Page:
Set in a beautiful simple setting like this, with a diamond halo around the center stone.
Or like this in a very delicate setting
Oval diamonds are cut in what is called a fancy cut, which basically means that it is not round.
The oval cut was invented by diamond cutter Lazare Kaplan in the 1960’s and is actually a modified brilliant-cut because the two shapes have the same fire and brilliance.
The oval cut is the ideal choice for someone who is looking for a round diamond but wants something more unique.
The advantage of oval diamonds is that they look bigger than round brilliant cut diamonds, and they will also make the finger look longer and slimmer, and who doesn’t want that?
Length to Width Ratio.
When buying oval diamonds we talk about the length – with ratio, which shows how proportionate the diamond is. To calculate the length to width ratio you divide the length of the diamond by its width. This means that a diamond with a length of 5.5 mm and a width of 3.5 mm has a length to width ratio of 1.57
Normally I prefer a ratio between 1.30-1.50 Diamonds which fall outside this range will be too round or too pointy. The lower the ratio the plumper or chubby the oval. But it depends on personal style and preferences.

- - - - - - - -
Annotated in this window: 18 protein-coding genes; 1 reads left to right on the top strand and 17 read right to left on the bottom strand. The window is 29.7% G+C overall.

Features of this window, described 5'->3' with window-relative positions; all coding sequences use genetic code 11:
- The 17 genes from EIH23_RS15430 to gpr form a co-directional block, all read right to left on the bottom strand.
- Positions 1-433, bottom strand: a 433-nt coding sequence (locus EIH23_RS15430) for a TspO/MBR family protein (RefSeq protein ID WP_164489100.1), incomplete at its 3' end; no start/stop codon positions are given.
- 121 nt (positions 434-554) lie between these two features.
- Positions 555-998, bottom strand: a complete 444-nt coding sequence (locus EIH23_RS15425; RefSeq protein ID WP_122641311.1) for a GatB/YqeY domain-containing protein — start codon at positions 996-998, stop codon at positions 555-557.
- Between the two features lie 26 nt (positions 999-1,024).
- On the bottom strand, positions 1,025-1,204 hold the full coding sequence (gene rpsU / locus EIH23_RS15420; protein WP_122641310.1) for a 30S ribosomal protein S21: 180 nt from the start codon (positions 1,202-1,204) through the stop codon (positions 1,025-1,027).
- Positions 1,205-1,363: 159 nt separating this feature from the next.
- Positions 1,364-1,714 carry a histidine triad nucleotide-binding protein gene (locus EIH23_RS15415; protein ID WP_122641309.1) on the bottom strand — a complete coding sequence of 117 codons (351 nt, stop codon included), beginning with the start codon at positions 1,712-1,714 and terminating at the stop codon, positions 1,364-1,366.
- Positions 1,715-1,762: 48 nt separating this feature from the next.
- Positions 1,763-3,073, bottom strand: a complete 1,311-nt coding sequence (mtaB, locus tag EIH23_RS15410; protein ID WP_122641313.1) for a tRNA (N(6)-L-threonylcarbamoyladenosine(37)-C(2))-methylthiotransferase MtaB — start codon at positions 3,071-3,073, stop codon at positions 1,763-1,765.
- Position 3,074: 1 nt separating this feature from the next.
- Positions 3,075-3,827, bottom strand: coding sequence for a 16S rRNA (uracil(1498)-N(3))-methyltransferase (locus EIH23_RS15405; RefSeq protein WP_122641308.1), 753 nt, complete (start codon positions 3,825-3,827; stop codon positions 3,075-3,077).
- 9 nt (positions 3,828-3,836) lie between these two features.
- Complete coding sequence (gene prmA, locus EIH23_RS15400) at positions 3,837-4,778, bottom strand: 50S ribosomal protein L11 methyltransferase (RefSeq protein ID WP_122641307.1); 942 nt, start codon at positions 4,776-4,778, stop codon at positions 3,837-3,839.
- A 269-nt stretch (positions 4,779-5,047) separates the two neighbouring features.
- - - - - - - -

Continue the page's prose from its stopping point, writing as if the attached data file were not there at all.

Bow tie effect in Oval cut diamonds.
Because of their fancy, elongated shape, almost all oval cut diamonds will show a bowtie effect. Which is the dark space stretching across the diamond’s center. Sometimes the bow-tie effect is very noticeable, and other times it’s hardly visible.
If the bow tie effect is very noticeable it will distract from the beauty of the stone, so you really want to choose a stone with as little bow tie as possible.
On the photo you will see from left to right, no bow-tie effect, little bow-tie and a strong bow-tie.
How big is the average size for an oval cut diamond for an engagement ring?
They tend to be bigger than the brilliant cut diamonds, as clients wants the centerstone to stand out, so a diamond of 1.5-2 carats is very normal.